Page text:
Wednesday, January 13, 2010

Lateral Flexion: Too Much of a Good Thing

…Can be a bad thing. Take for instance garlic. It is my favorite ingredient—I am likely to order an entrĂ©e at a restaurant based solely on this one ingredient. I put it in almost everything I cook. But I have learned, through bad experiences, that there is such a thing as too much garlic (much to my husband’s dismay). And this is true of horse training techniques as well. Have you ever seen a rider that went over-board, doing the same thing over and over with questionable results?

Perfect case in point is the horse on this week’s episode of Horse Master. It features a horse that is agitated, frustrated and anxious when being ridden and once I got on her, I realized right away that she had been over-flexed laterally to the point where she thought flinging her nose to my knee was that answer to every question I asked. You could not make any correction with a rein without her turning her head to the side and flexing her neck.

This is not the first time I’ve seen this phenomenon—I see it all the time at clinics and have had several horse in training that were confused by this and similar NH techniques. Lateral flexing has been so over-emphasized by some trainers that many horses do it automatically—without thought or sometimes without even a cue. I can always tell when I get on a horse if this is a problem when the horse starts flexing from side to side and I haven’t even picked up the reins yet. If every time you sit on a horse you ask him to flex laterally, it becomes an automatic response associated with you getting on—not a thinking response to your aids. Have you ever seen this?

The problem with the horse on this week’s episode of Horse Master -was that you basically could not steer her and could not go straight because any time you picked up a rein she’d turn in a tiny circle. Anyone who has trained young horses knows that one of the most difficult things to teach them is to go straight. Controlling the horse’s speed was next to impossible as well for the same reason. It didn’t take too long for me to straighten the horse out (pun intended) and eliminate the mare’s confusion but it actually was one of the main sources of the rider’s (and horse’s) frustration.

Lateral flexion is good and, in fact I am an advocate of it both person, in clinics and demos, and on my video “Bit Basics”. Lateral flexion teaches the horse to give softly to the side with a touch of one rein and is the precursor to vertical flexion, when the horse brings his nose in and down in response to pressure from two reins (as needed for collection and “framing” a horse). But too much of a good thing is a bad thing and, as with many things in horse training, you can over train and end up with a horse that is “over-faced” or over-reactive or anxious.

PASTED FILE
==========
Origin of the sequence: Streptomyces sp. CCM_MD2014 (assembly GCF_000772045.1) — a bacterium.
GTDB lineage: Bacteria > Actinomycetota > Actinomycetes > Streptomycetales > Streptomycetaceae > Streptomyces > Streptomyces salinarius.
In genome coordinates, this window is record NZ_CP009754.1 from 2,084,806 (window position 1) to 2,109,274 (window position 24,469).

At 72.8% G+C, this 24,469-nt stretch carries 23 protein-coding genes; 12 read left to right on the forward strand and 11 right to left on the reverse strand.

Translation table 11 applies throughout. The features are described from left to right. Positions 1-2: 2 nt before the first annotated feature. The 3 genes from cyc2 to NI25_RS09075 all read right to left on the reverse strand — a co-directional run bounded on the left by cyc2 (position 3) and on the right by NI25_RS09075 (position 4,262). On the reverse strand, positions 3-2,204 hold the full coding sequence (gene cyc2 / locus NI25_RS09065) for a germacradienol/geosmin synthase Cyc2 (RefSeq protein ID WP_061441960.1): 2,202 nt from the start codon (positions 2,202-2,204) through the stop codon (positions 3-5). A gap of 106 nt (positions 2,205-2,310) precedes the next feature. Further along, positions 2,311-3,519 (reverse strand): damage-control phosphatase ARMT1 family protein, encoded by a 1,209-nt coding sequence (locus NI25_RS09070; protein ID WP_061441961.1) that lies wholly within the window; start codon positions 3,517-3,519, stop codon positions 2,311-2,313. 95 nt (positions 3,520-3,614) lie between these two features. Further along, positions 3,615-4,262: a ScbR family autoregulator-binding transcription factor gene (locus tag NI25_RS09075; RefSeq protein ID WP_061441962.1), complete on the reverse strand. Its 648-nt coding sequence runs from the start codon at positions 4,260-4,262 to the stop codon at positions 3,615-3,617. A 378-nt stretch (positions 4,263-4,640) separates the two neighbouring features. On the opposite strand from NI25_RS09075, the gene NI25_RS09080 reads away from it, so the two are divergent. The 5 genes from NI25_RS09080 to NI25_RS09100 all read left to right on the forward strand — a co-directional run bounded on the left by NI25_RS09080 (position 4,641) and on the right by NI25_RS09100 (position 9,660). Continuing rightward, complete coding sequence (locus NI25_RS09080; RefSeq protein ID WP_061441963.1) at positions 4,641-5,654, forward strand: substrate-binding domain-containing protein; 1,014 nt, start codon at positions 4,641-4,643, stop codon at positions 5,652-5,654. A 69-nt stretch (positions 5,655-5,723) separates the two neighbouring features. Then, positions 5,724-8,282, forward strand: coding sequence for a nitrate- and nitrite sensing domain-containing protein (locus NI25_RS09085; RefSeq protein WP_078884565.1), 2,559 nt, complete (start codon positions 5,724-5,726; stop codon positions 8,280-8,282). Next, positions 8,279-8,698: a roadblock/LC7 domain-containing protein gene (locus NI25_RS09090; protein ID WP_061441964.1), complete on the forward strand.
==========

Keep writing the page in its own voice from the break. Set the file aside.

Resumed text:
Actually, the horse featured in this week’s episode of Horse Master responded really well once the rider understood the problem and changed her riding (and after we switched her to a more appropriate bit—Myler of course!). Believe it or not, we are all horse trainers—every time you ride a horse you are either training it or untraining it. Hopefully the former but sometimes you need to think through what you are doing!

Enjoy the ride,

Julie



2 comments:

  1. I really wanted to see the bit up close that was recommended by Mr. Mylar. He held it up, but I couldn't clearly see what it was. I've come to the website to see if I can find a picture of it.

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  2. I love your blogs, and I have a question that I wish I had your help. I have an 11yr old mare that I purchased in August, I was told by a friend that I bought her from that she was broke for beginners, but she did have a 4 yr vacation, and that she was fine when He rode her in his correl. Of corse he had her friend close by. However when I got her home and Got on her, I discovered she is not for a beginner. I had lunged her first, got on, had my husband walk her around the barn, so I could make sure that she felt comfortable with me on her, She felt fine, So I took the reins, and asked her to go forward, and off I came, She bucked me off. I got back on, and tried again, this time she did not throw me off, but she just would not move. I did get her to move a little, and quite, Tried again the next day, and she was agian on edge, but lissened, I assumed it was a bad saddle fit, for she is fairly big, 16hh, and stout. I got her a bigger saddle that looked like it would fit, But she would not let me get on. I took that one back, and got the same saddle like she wore with her previous owner, and again, she would not let me on. I was trying to sell her, but no luck. I would like to keep her If I could just get her to let me ride her. She ground drives beautifully, but ridding is a different story. Any suggestions as what to do with her. I don't have the abblility or the confadince to work this problem out. Her grandson, is only 1 1/2 yrs old, and I did all the ground work with him, and he acts better than she does, Most of the time.
    Any suggestions would be greatly appreciated.
    Thanks.

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